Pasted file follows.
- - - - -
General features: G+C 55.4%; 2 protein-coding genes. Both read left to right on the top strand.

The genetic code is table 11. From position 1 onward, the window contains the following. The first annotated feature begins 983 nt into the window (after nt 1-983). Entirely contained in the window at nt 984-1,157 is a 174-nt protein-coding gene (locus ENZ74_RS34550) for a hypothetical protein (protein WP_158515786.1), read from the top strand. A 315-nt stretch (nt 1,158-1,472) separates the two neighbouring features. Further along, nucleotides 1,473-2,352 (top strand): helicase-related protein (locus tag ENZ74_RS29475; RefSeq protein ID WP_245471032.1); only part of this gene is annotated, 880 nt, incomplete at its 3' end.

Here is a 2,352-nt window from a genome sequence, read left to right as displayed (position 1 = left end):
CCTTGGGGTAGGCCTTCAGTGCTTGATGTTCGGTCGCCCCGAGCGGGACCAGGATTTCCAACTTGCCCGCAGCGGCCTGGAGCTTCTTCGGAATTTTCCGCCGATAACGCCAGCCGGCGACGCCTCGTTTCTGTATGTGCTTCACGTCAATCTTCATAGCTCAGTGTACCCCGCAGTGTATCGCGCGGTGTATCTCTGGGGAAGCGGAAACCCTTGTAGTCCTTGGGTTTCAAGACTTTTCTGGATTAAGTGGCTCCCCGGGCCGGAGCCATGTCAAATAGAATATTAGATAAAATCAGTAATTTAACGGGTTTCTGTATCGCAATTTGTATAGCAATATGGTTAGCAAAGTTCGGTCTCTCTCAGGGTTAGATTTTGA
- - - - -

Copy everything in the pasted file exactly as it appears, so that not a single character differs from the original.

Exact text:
General features: G+C 55.4%; 2 protein-coding genes. Both read left to right on the top strand.

The genetic code is table 11. From position 1 onward, the window contains the following. The first annotated feature begins 983 nt into the window (after nt 1-983). Entirely contained in the window at nt 984-1,157 is a 174-nt protein-coding gene (locus ENZ74_RS34550) for a hypothetical protein (protein WP_158515786.1), read from the top strand. A 315-nt stretch (nt 1,158-1,472) separates the two neighbouring features. Further along, nucleotides 1,473-2,352 (top strand): helicase-related protein (locus tag ENZ74_RS29475; RefSeq protein ID WP_245471032.1); only part of this gene is annotated, 880 nt, incomplete at its 3' end.

Here is a 2,352-nt window from a genome sequence, read left to right as displayed (position 1 = left end):
CCTTGGGGTAGGCCTTCAGTGCTTGATGTTCGGTCGCCCCGAGCGGGACCAGGATTTCCAACTTGCCCGCAGCGGCCTGGAGCTTCTTCGGAATTTTCCGCCGATAACGCCAGCCGGCGACGCCTCGTTTCTGTATGTGCTTCACGTCAATCTTCATAGCTCAGTGTACCCCGCAGTGTATCGCGCGGTGTATCTCTGGGGAAGCGGAAACCCTTGTAGTCCTTGGGTTTCAAGACTTTTCTGGATTAAGTGGCTCCCCGGGCCGGAGCCATGTCAAATAGAATATTAGATAAAATCAGTAATTTAACGGGTTTCTGTATCGCAATTTGTATAGCAATATGGTTAGCAAAGTTCGGTCTCTCTCAGGGTTAGATTTTGA